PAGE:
– The New York Times
“A deep dive into a strange, history-shaking year.”
“Strikingly relevant to current events.”
– Montgomery News
“Concise and smart…”
– The Forward
1917: How One Year Changed The World
On View September 8 – December 29, 2017
1917: How One Year Changed the World looks back 100 years to explore how three key events of 1917—America’s entry into World War I, the Bolshevik Revolution, and the issuing of the Balfour Declaration, in which Great Britain indicated support for a Jewish homeland in Palestine—brought about political, cultural, and social changes that dramatically reshaped the United States’ role in the world and provoked its most stringent immigration quotas to date.
The exhibition examines this consequential year through the eyes of American Jews, who experienced these events both as Americans and as part of an international diaspora community.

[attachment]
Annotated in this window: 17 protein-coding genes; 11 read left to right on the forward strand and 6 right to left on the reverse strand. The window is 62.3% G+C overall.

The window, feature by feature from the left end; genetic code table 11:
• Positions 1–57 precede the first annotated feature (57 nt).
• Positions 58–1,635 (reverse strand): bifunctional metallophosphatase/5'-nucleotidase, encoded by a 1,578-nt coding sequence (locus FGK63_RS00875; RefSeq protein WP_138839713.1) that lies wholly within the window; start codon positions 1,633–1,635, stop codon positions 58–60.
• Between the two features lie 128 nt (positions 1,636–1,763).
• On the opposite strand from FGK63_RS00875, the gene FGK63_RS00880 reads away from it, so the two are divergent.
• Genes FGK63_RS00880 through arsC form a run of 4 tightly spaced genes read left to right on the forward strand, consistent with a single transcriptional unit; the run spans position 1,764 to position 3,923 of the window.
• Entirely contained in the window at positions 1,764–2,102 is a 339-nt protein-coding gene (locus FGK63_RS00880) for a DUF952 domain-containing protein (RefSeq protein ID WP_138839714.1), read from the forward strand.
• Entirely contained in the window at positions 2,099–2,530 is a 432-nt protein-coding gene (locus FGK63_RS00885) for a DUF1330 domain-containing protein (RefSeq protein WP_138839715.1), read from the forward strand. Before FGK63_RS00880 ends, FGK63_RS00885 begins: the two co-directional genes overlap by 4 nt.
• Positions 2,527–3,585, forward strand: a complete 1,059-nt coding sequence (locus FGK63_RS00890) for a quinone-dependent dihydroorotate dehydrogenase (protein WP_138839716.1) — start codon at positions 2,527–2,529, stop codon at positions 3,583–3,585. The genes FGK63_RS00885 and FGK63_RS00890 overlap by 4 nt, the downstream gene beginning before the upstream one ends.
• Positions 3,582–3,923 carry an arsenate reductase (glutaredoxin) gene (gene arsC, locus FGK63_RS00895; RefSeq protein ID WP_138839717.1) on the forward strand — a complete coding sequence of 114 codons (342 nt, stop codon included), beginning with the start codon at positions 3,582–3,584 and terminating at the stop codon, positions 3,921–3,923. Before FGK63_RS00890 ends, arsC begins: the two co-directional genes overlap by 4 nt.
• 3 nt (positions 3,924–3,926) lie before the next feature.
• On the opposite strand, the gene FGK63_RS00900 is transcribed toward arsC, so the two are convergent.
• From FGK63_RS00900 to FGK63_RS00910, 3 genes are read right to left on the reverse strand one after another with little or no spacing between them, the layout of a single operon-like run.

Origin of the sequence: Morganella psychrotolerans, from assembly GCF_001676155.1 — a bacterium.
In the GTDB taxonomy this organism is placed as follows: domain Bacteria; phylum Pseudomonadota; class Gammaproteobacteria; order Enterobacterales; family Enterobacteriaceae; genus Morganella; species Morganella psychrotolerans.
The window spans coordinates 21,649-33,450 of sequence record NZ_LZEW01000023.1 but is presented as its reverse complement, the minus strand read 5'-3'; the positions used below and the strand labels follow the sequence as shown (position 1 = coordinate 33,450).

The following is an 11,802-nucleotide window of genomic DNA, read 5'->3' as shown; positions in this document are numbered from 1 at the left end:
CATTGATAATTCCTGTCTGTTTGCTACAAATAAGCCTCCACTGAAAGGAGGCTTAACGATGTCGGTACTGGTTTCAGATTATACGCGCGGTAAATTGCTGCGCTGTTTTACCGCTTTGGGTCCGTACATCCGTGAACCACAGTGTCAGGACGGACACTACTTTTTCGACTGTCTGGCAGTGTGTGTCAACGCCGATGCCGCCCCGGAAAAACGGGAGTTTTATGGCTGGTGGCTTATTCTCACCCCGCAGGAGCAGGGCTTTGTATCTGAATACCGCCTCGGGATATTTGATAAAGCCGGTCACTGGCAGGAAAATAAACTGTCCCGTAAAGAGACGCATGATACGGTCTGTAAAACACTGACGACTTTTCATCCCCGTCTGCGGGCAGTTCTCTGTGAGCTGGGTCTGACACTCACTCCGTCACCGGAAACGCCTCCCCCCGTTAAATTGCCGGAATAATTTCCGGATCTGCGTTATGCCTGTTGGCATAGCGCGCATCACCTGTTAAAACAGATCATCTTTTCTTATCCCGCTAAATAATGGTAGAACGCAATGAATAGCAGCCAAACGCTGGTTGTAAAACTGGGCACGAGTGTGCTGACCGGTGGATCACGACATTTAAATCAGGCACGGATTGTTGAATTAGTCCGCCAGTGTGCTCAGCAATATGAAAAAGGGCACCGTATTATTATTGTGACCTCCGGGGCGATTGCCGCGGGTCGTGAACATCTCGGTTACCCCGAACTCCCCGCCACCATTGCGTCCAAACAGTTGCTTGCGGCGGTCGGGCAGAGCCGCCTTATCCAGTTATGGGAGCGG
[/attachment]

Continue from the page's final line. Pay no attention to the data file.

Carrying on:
1917 features nearly 125 artifacts—including uniforms, letters, photographs, and posters—and interactive media. Visitors have the rare opportunity to view two original drafts of the Balfour Declaration, a decoded copy of the Zimmermann Telegram, the Treaty of Versailles, an Uncle Sam costume, the Medal of Honor posthumously awarded to Jewish WWI soldier William Shemin, Supreme Court Justice Louis Brandeis’s judicial robes, a postcard written by a young Golda Meir, a page from the original Johnson-Reed Act of 1924,